The Elephant Man (1980)

“You will feel the chill of horror, Yet this is not a horror story. You will feel the warmth of love, Yet this is not a love story. It is the shocking true story of a very real monster, Who was also a very real human being.” David Lynch’s interpretation of the real life story of John Merrick, known as the Elephant Man due to the deformity of his face. Played by John Hurt, he is exploited of his looks as being sold as a freak show, until a surgeon played by Anthony Hopkins takes pity on him and takes him in as a patient. This film was nominated for 8 Oscars, One more than Babe! Sadly didn’t win any of them. Actor in a Leading Role- John Hurt, Art Direction-Set Direction, Costume Design, Director- David Lynch, Film Editing, Music- Original Score, Writing- Screenplay Based on Material from Another Medium and Best Picture. You can’t help but be amazed at this film, it is truly shocking, in it’s delivery, but beautiful in it’s message. This is a film just as much about looking like a monster, as it is about being a monster; the prejudices and dignity. We don’t see John Merrick’s face until half an hour in, so for the first half hour, all we see is peoples reactions to him. So in this way, it is emphasized the way people perceive him, where as Anthony Hopkins just treats him as a regular man. So we learn to think of him as just a man, before we see him as a monster. So you’ve already gathered an opinion of the character before you even see him. Much like in Jaws, your presented with a killer, before you actually see the shark. However you still don’t hear John Merrick talk until 40 minutes in. John Hurt is with out a doubt incredible, despite barely being able to use his face or much of his voice in his performance. However Anthony Hopkins is outstanding in this film. A totally underrated performance however shadowed by John Hurt. The music is great, with it’s Circus like feel making a brutal scene even more horrific and a superb use of Adagio for Strings by Samuel Barber. And the superb cinematography by Fredie Francis, adding the black and white gives the Victorian realism if it wasn’t for the surreal bookend sequences at the start and finish, plus a hypnotic dream sequence half way through, this could have been a surrealist look at Victorian era. The make-up is also sublime, as you an’t help but be shocked whenever John Merrick is on screen. Produced by Mel Brook’s, but his name wasn’t used in the marketing of the film, in case his fans thought it would be a comedy.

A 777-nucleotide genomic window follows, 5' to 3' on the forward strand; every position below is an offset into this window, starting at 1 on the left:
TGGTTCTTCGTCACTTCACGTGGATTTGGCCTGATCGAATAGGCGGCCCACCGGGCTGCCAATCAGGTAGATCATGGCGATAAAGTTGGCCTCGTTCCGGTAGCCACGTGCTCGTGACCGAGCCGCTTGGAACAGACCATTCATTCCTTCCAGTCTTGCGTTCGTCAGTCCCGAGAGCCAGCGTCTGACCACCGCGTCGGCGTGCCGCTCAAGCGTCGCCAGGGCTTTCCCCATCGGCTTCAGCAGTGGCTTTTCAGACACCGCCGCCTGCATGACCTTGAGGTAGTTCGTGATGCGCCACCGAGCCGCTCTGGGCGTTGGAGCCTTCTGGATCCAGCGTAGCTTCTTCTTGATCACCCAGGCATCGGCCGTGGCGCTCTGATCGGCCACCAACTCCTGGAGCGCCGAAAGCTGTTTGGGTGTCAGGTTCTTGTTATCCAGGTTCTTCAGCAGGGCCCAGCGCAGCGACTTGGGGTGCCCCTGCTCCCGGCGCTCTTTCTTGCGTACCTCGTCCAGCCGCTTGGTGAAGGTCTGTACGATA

F.O.T.M. This is a truly beautiful film, if not just for a few scene where Lynch can’t help throwing in some surrealism.

Best Line in the Film: Now I could be obvious and go for the classic “I am not an animal! I am a man!“- John Merrick. But I prefer the the profounder – “People are frightened by what they don’t understand.” – John Merrick (John Hurt)


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